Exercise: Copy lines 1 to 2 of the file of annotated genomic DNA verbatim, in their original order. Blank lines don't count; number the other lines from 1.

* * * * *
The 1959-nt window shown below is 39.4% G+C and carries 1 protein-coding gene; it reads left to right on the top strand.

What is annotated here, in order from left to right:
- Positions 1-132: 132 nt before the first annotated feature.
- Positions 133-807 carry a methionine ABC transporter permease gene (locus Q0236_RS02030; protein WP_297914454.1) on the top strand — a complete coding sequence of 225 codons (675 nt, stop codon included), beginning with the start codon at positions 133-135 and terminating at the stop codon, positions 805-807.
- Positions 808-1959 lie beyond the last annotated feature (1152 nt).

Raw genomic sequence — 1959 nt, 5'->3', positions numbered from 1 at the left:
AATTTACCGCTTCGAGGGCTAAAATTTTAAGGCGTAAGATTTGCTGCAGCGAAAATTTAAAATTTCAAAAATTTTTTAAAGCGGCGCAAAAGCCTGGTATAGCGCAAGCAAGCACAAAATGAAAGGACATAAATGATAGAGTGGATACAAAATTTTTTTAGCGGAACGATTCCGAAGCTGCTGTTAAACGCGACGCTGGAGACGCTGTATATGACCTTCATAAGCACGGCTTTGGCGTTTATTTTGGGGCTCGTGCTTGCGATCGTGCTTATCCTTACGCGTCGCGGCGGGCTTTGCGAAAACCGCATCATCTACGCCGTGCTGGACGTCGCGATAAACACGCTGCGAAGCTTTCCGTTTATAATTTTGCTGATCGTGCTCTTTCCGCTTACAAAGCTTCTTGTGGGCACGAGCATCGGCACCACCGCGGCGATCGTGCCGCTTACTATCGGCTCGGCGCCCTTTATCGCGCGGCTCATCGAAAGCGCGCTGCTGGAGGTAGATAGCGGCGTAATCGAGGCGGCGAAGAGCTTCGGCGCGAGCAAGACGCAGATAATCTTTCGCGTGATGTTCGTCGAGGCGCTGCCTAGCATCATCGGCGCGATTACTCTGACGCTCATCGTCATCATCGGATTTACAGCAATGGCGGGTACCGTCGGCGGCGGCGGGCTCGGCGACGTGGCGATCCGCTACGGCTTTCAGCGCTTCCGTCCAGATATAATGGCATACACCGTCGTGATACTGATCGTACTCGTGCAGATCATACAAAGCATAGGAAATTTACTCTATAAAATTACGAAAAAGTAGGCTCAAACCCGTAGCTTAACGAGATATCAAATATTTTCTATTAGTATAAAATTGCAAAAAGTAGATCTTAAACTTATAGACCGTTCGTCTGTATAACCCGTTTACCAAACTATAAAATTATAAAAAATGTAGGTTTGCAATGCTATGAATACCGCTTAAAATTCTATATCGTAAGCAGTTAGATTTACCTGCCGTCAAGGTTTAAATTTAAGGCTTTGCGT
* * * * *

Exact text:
The 1959-nt window shown below is 39.4% G+C and carries 1 protein-coding gene; it reads left to right on the top strand.

What is annotated here, in order from left to right: